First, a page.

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Discipline, says Carlyle, is "a kind of miracle, and works by faith, obeys, goes hither and goes thither, marches and halts, gives death and even receives it, as if a Fate had spoken." It is only military experience which teaches the vast superiority of an army of disciplined veterans over an army of new men. Napoleon's Marine Secretary. Truguet, said to him, "much longer time is required to form a sailor than a soldier; the latter may be trained to all his duties in six months." Napoleon replied: "There never was a greater mistake; nothing can be more dangerous than to propagate such opinions. At Jemappe there were fifty thousand French against ninety thousand Austrians. * * It was neither the volunteers nor the recruits who saved the Republic, it was the eighteen thousand old troops of the monarchy, and the discharged veterans, whom the Revolution impelled to the frontier. Part of the recruits deserted, part died, a small proportion only remained, who, in process of time, formed good soldiers.--Why have the Romans done such great things? Because six years instruction were, with them, required to make a soldier. A legion, composed of three thousand men, was worth forty thousand ordinary troops. With fifteen thousand men, such as the Guards, I would anywhere beat four hundred thousand.--You will not find me engaged in a war with an army of recruits." Such were the opinions of the greatest soldier of modern or ancient times. The British army, which finally conquered him at Waterloo, were enlisted men for life.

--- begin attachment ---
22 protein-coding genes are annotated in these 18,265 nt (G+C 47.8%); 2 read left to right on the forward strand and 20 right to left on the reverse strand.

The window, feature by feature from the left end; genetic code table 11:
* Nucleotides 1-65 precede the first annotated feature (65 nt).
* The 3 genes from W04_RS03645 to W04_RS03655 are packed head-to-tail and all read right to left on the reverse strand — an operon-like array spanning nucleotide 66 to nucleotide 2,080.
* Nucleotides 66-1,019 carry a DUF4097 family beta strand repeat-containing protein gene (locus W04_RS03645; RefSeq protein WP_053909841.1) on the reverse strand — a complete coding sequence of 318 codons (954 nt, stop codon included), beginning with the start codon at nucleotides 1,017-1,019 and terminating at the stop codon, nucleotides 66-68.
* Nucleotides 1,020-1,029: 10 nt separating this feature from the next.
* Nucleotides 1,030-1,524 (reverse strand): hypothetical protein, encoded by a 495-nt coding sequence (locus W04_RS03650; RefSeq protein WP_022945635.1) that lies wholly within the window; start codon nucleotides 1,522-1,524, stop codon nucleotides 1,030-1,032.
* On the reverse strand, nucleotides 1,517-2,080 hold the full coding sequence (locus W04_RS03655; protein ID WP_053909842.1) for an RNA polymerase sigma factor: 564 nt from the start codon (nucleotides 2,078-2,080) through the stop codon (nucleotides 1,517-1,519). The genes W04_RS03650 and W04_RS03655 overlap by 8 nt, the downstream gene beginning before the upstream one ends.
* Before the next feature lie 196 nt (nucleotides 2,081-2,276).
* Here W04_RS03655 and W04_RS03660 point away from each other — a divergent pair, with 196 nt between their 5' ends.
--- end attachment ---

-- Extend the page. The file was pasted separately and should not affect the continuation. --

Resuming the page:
In estimating the capacity of the Confederacy for a successful campaign, we are always talking of numbers, as if that were the only element of success. Numbers are absolutely a disadvantage without discipline. Great disparity of numbers has existed since the beginning of the war. It is the quality, and not the quantity, of the Confederate troops, and the advantage possessed by fighting on interior lines, which has neutralized the odds against us. We still occupy this vantage ground; and our troops, being in for the war, are seasoned, iron veterans. We see what discipline did for the Yankee army, and we must not disdain its aid. It is at this moment the great and crying defect in our army. It is the vulnerable point in our coat of mail. But for that, one hundred thousand troops could not now be absent from the Confederate army. Not an officer of any rank should be left in our army who is incapable of making the rank and file what it ought to be. The universal enforcement of discipline in the Confederate army would be worth more than the addition, without it, of two hundred thousand men.

We have men enough; material enough; resources enough; all we need is the skillful and judicious use of our means. A large proportion of the veteran troops of the United States will go out this year, and experience has shown that their old troops do not readily re-enlist. We have only to stand our ground, maintain our spirits, enforce discipline, and all will be well.

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